Before President-elect Trump can exercise any executive power on immigration next January, SCOTUS will set a new precedent by hearing Jennings v. Rodriguez on Wednesday.
The case comes from the 9th Circuit Court of Appeals, which ruled that illegal immigrants held in detention centers for at least six months must be afforded bond hearings with the possibility of release, including those with criminal records.
Under the Obama administration, over 2.4 million illegal immigrants have been deported, a record number above any other U.S. president according to a June report by the New York Times, but nearly two-thirds of these “deportation cases involve people who had committed minor infractions, including traffic violations, or had no criminal record at all.”
U.S. Solicitor Gen. Donald Verrilli told the Los Angeles Times, “Throughout the history of U.S. immigration law, Congress has never provided bond hearings for aliens detained at the threshold of entry to the country […]”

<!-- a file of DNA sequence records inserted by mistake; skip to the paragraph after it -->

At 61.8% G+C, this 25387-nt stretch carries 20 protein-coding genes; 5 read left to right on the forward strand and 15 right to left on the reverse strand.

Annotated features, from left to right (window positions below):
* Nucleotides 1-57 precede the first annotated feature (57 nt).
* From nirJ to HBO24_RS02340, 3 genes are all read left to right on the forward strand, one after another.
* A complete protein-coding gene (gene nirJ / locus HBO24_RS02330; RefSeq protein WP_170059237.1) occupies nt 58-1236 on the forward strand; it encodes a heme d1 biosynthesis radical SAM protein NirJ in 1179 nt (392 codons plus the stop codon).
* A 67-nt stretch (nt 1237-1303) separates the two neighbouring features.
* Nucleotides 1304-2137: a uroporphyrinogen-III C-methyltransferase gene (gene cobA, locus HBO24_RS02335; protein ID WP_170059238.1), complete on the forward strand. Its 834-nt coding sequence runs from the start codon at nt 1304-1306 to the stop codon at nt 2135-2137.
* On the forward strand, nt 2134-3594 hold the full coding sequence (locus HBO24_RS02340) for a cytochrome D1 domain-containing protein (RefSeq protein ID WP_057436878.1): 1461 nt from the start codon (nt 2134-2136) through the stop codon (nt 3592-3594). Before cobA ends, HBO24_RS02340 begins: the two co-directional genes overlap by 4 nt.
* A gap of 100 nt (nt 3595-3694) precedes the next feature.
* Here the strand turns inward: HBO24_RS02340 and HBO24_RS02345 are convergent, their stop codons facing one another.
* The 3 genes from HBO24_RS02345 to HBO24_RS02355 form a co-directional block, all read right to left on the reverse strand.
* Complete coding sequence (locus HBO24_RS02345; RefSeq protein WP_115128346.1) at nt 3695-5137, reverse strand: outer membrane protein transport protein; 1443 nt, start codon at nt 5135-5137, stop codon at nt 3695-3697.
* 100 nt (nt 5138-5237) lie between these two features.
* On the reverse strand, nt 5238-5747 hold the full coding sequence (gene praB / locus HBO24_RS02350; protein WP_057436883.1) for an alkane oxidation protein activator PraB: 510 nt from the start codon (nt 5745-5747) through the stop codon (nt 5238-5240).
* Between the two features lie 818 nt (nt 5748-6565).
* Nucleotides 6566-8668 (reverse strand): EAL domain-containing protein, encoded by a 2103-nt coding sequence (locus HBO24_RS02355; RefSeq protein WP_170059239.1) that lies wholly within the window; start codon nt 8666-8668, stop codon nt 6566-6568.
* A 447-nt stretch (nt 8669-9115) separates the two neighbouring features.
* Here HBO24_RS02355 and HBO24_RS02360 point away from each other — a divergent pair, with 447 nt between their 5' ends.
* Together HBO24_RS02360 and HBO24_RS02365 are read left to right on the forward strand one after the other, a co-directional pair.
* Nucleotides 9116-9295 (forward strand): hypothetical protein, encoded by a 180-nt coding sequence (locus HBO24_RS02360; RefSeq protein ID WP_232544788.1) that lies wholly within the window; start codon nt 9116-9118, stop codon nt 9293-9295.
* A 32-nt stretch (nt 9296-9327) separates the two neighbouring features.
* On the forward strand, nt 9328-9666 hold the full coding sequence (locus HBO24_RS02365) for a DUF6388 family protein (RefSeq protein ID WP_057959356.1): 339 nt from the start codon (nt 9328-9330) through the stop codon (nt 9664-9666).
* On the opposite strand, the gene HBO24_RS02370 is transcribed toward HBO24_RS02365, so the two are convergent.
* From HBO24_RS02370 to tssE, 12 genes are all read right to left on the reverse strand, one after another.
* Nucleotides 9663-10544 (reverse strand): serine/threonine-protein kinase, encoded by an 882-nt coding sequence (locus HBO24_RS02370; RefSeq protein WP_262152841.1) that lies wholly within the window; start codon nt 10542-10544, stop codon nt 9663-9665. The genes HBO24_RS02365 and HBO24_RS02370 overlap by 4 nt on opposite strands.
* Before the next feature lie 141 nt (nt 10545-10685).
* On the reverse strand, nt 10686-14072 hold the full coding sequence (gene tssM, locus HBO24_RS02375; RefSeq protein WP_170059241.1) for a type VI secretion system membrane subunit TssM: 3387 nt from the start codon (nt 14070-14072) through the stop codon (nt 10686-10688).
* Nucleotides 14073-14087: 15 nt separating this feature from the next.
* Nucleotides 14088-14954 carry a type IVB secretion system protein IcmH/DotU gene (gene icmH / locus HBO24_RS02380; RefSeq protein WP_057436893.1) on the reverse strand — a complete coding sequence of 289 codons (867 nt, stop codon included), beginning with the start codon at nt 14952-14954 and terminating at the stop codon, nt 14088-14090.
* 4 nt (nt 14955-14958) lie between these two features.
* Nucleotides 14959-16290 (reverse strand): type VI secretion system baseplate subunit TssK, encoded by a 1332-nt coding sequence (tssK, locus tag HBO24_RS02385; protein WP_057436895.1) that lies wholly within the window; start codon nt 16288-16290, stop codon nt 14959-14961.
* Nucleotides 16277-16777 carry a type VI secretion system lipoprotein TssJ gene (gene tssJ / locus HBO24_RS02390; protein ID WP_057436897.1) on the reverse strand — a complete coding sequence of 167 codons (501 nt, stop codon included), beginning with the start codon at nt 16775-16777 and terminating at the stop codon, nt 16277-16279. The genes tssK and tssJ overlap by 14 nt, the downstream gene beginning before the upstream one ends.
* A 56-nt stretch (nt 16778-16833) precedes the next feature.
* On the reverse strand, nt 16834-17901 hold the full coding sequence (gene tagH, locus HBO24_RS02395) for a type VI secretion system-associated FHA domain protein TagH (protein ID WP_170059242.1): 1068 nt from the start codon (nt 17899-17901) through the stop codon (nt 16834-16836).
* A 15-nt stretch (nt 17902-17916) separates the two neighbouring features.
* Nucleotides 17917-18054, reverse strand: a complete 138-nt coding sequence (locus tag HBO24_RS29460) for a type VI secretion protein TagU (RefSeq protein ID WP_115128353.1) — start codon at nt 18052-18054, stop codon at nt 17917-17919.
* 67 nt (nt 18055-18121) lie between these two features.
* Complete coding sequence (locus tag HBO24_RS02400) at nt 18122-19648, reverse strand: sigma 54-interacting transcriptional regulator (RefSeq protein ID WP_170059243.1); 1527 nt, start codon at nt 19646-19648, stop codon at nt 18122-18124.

But the American Civil Liberties Union, which sued in federal court in Los Angeles and won the appeals, argues that many of these detainees are not criminals, with families to take care of and jobs to return to as they await their immigration status, and deserve a hearing after being held for half a year in prison.
How do you feel SCOTUS should rule and why? Should foreigners who are in the country illegally but seeking immigration status be exempt from bond hearings? Larry Mantle speaks with two experts on immigration studies to analyze the implications resulting in overturning or upholding Jennings v. Rodriguez.
Michael Kaufman, Staff Attorney specializing in immigrants’ rights at the American Civil Liberties Union (ACLU) of Southern California
Jessica Vaughan, Director of Policy Studies at Center for Immigration Studies